Raising cattle is one of our passions. We get a lot of satisfaction out of taking care of these fascinating animals and playing a part in providing food and fiber for people around the world. It’s a win-win for us, doing something we love and making a living at it.
We care for around 500 Angus cows. Our goal is to have a herd of problem-free, easy-keeping, functional cows that can raise a calf each year without much help from us – cows that work for us, not the other way around. They are expected to graze as much of the year as possible, whether it be on native range or cornstalks. Since we live in the northern Great Plains, the weather can make that a challenge in some years due to our winters.
The cows calve from mid-April to mid-June on grass to better match our resources with the cows’ needs. We have been gradually moving our calving dates back over the past few years. There are a couple reasons for that. First, baby calves and bad weather don’t mix. We were getting tired of dealing with snow and cold during the busiest part of calving. We were also having trouble keeping our early-calving cows calving early. Many would catch on the first cycle one year, then move back a cycle or two the next, then catch up again. We figured it was probably because those early-calving cows weren’t getting adequate nutrition like the later-calving cows were. Rather than have to buy better feed, we opted to calve later and let the green grass do the job for us. Another reason for calving later is the marketing of the calves. More about that later.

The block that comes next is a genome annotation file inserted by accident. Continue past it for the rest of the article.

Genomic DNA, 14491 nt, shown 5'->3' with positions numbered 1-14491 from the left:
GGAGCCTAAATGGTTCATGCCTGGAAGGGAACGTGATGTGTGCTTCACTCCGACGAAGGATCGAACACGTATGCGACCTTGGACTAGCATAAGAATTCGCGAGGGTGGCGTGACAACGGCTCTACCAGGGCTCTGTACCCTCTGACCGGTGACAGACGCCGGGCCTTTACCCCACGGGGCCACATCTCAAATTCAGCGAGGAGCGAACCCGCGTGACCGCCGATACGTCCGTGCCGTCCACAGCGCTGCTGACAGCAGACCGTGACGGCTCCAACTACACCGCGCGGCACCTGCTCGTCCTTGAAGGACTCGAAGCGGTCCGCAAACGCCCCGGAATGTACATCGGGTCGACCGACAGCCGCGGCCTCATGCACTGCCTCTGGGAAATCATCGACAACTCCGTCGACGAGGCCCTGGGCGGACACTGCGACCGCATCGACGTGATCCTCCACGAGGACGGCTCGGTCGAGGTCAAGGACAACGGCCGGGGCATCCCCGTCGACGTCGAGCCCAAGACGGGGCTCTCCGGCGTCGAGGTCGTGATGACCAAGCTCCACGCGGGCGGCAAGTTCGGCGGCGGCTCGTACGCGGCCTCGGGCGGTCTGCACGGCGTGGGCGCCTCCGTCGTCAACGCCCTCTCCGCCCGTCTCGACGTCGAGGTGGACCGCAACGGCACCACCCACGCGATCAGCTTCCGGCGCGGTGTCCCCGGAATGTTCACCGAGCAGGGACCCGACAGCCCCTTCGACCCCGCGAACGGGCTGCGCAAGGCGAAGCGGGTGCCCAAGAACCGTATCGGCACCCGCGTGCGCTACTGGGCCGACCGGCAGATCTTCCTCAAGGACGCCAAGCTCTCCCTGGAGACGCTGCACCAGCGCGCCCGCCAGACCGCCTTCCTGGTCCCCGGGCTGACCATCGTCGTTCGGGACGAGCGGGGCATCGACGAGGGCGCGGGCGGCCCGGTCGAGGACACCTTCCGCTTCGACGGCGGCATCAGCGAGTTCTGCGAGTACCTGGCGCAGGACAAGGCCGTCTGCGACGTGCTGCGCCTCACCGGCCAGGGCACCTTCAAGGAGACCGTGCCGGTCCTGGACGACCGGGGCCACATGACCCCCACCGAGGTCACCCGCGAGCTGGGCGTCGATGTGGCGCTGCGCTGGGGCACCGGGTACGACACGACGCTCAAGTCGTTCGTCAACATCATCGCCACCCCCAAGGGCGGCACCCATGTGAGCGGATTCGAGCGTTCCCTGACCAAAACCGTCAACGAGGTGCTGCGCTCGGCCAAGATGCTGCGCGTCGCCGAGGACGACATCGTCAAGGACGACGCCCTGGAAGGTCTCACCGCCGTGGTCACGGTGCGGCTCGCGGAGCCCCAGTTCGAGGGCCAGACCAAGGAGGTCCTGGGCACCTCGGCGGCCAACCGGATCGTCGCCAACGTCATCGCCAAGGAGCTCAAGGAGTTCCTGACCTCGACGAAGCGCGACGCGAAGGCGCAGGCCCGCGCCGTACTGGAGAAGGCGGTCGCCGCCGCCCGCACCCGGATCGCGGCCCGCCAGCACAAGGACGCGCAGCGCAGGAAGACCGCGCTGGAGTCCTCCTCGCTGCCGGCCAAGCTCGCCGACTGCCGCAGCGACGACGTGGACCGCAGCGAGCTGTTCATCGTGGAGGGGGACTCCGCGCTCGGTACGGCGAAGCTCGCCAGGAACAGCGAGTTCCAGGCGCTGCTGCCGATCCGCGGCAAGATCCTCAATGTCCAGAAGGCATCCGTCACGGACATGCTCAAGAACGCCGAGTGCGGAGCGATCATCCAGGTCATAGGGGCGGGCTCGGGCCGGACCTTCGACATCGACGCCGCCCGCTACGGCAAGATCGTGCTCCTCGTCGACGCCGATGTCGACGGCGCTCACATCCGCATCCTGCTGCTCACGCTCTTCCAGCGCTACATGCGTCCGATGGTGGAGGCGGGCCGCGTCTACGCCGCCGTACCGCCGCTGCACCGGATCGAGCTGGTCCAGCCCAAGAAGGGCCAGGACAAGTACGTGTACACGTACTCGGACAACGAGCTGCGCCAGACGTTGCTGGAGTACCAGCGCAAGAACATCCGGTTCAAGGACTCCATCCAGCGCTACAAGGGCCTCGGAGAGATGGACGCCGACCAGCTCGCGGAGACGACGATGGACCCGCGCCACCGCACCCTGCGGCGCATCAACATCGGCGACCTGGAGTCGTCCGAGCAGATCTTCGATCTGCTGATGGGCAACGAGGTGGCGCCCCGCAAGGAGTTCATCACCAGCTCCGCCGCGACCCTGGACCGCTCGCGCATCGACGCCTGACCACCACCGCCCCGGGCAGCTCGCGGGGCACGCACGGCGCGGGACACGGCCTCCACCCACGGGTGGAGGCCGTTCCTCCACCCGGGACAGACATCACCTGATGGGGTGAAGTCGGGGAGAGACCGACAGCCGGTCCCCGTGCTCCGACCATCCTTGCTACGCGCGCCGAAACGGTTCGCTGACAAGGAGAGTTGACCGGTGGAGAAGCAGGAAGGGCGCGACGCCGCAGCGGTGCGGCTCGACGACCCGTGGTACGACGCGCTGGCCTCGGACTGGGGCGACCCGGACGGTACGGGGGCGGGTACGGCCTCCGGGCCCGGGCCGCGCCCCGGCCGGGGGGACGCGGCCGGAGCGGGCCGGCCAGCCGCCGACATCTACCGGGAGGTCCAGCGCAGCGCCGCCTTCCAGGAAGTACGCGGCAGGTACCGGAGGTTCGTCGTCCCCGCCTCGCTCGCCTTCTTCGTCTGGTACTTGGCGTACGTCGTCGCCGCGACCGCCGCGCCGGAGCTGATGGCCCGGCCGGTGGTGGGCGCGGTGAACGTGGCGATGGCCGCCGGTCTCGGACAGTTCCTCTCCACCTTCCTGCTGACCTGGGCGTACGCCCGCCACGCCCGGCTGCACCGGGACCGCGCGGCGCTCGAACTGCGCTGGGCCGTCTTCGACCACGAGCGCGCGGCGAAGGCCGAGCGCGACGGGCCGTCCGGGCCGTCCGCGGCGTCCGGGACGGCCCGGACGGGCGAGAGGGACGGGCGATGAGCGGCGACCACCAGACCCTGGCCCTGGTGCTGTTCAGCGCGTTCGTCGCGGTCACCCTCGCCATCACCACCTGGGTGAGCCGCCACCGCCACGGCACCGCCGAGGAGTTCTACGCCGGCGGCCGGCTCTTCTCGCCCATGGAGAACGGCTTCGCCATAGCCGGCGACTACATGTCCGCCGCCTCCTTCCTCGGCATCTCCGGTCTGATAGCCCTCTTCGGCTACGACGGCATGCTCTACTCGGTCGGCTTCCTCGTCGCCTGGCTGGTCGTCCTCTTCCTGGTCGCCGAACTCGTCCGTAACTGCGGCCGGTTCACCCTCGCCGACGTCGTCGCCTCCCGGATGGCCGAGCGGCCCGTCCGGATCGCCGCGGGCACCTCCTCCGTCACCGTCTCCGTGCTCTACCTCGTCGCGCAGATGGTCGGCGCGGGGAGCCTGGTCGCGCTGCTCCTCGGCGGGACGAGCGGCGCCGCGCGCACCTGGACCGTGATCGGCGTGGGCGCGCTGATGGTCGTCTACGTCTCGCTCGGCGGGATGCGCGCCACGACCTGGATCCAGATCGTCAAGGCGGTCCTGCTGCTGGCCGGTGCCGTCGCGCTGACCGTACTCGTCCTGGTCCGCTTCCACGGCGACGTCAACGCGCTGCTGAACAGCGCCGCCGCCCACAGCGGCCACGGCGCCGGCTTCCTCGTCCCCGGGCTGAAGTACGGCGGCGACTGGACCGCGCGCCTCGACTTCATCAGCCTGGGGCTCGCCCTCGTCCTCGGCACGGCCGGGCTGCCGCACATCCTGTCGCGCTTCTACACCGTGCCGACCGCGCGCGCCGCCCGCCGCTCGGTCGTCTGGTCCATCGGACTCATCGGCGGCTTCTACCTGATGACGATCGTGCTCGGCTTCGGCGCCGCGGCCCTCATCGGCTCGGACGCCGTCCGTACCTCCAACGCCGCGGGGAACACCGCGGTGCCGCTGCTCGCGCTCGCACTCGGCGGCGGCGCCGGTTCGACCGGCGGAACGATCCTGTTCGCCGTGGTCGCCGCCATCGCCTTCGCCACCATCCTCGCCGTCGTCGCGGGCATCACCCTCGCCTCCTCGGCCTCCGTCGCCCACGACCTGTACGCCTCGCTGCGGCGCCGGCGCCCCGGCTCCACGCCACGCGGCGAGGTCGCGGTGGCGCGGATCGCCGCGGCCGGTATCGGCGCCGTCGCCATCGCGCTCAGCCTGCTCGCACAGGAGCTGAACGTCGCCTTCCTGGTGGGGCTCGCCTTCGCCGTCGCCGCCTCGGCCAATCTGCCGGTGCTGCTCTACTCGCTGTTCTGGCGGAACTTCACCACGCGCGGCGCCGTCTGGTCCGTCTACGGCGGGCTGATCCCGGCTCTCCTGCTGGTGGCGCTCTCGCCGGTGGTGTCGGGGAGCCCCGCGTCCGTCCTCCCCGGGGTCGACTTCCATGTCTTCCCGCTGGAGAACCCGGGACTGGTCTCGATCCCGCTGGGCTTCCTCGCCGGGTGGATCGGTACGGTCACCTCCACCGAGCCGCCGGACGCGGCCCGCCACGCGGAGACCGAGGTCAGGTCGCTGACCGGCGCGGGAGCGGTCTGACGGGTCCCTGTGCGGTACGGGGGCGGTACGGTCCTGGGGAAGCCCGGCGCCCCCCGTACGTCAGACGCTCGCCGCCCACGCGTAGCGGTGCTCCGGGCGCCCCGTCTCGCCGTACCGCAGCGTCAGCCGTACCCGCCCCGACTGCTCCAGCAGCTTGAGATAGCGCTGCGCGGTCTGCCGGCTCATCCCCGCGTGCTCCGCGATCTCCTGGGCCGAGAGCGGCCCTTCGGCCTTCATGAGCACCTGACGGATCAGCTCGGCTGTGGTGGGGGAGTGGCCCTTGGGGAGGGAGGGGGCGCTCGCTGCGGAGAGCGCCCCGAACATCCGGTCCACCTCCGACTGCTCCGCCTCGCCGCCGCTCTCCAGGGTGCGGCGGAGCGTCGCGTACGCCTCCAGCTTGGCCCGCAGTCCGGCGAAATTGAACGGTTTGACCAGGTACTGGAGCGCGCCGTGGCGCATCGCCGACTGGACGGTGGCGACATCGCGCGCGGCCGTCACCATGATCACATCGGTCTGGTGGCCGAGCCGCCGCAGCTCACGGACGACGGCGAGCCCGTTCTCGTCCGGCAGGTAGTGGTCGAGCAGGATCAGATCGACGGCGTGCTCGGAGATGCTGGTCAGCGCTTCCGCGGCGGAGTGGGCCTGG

In June, we do our spring shots and castrating. Each calf gets vaccinated for at least 12 different diseases. The bulls are castrated with a sharp knife – the cleanest and most humane way we’ve found to do it. The younger the calves are when castrated, the quicker they heal. The cows also get a booster on certain vaccinations at this time prior to breeding – this helps safeguard their upcoming pregnancy.
In July, we put the bulls with the cows. The virgin heifers are with the bulls for 30 days, and the cows get the bulls’ company for 60 days.
Fall booster shots are given to the calves in late August or early September. We give some additional vaccinations to prepare them for life apart from mama, which will be coming soon.
We wean the calves off at different times, depending on the year. In dry years, the calves have been weaned as early as late September in order to reduce the herd’s forage demand. Other years, it has been November. Some are weaned at home on grass, others are sent directly to a custom feedlot. Every year is different, depending on what our grass situation is and what the cattle market is doing.
We’ve retained ownership on several groups of calves in the past five or so years. The cattle we’ve sold on quality grids have done well – up to 100% USDA Choice or better.